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Christmas Day in Russia marks the birth of Jesus Christ in the Christian Orthodox tradition.

Although banned during the Soviet times, Christmas is now regaining its popularity and religious meaning in Russia.

Many people visit friends and relatives, as well as give and receive presents, on January 7.

Prior to Christmas Day, there is Christmas Eve, which marks the start of an old Slavic holiday, , in which young women used a mirror and candles to invoke the image of their future husbands.

The first star also signals the start of the Christmas dinner.

For many secular Russians, Christmas Day is a family holiday but it is not as important, for many families, as New Year's Day.

Since the social group was not homogeneous, validity and executive power were attributed only to decisions taken unanimously in an assembly, and the deliberations in each instance concerned only the question of conformity to tradition.

Similarly, the prophet Elijah replaces Elwa in Georgia and Zeus in Greece.

According to a primitive Slavic belief, a forest spirit, in the storehouse, and so on.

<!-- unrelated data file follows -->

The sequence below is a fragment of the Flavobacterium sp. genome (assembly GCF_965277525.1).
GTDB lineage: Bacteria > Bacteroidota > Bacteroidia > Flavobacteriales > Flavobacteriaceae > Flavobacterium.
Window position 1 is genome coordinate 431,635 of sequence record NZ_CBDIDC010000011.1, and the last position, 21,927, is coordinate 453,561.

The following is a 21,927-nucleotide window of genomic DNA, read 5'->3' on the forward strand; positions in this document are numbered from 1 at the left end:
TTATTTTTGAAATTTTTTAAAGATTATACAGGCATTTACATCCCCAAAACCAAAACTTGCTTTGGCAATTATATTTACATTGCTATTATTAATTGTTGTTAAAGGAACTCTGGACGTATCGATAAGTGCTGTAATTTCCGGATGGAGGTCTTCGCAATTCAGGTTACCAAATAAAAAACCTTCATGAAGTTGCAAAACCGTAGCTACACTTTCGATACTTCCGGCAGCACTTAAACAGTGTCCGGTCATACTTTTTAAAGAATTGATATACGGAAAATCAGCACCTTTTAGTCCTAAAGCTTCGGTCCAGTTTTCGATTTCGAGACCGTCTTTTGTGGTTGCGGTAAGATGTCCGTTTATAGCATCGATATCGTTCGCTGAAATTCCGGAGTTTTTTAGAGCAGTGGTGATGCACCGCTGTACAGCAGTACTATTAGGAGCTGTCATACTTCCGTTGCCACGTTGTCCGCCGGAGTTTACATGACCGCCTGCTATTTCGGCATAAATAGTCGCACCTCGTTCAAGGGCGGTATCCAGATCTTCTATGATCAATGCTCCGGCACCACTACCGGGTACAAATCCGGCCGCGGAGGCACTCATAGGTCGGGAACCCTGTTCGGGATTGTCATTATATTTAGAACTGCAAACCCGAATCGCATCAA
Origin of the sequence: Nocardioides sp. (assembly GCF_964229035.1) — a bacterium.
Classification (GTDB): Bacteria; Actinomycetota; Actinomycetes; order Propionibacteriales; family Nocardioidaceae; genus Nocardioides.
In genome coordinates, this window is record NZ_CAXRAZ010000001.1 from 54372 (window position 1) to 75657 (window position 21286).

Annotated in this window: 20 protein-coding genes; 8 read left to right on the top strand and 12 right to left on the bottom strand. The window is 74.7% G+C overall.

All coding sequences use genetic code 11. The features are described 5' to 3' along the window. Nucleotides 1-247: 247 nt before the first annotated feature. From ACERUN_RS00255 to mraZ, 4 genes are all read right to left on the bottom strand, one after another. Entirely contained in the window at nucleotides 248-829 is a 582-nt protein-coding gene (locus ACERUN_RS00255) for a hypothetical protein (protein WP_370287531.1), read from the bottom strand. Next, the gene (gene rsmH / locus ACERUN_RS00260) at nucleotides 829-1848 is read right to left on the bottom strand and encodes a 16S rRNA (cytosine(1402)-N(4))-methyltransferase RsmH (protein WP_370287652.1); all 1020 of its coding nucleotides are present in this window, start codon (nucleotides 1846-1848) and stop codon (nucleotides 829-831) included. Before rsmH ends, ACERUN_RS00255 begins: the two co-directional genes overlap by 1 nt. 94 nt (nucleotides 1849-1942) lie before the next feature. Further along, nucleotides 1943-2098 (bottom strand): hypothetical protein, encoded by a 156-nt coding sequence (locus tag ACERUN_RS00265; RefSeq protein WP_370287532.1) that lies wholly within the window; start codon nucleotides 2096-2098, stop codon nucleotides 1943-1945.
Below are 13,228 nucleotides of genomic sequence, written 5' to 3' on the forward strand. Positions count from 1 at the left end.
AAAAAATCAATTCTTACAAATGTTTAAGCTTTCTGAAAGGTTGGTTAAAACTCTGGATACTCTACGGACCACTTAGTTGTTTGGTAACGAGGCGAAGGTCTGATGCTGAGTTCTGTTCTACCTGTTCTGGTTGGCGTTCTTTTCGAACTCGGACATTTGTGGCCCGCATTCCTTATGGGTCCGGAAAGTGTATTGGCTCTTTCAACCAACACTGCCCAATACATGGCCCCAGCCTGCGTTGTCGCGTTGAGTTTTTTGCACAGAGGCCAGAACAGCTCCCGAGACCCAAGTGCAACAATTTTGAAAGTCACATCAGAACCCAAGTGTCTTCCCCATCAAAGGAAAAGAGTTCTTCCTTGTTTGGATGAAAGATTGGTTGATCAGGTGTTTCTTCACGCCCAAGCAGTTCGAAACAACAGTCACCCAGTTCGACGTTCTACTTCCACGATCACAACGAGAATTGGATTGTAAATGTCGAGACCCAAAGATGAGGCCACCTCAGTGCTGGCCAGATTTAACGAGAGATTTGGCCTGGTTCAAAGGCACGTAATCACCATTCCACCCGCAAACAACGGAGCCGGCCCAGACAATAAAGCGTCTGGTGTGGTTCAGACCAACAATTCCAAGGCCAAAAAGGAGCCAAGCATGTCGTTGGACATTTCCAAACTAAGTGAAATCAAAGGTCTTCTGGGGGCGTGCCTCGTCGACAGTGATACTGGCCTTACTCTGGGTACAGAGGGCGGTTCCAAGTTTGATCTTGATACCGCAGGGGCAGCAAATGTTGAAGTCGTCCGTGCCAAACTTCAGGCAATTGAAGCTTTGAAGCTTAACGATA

The belief that either harmful or beneficial spirits dwell in the posts and beams of houses is still alive in the historic regions of Bosnia and Slovenia and the Poznań area of west central ” of the dwelling under the icon and venerated along with it, and also in noncultivated plant species that are kept in the house for propitiation or protection, such as branches of the birch tree and bunches of thistle.

Like going to church, fortune-telling on Christmas Eve is again becoming popular in Russia.

Orthodox Christmas is a national holiday in Russia so banks and public offices are closed on January 7.

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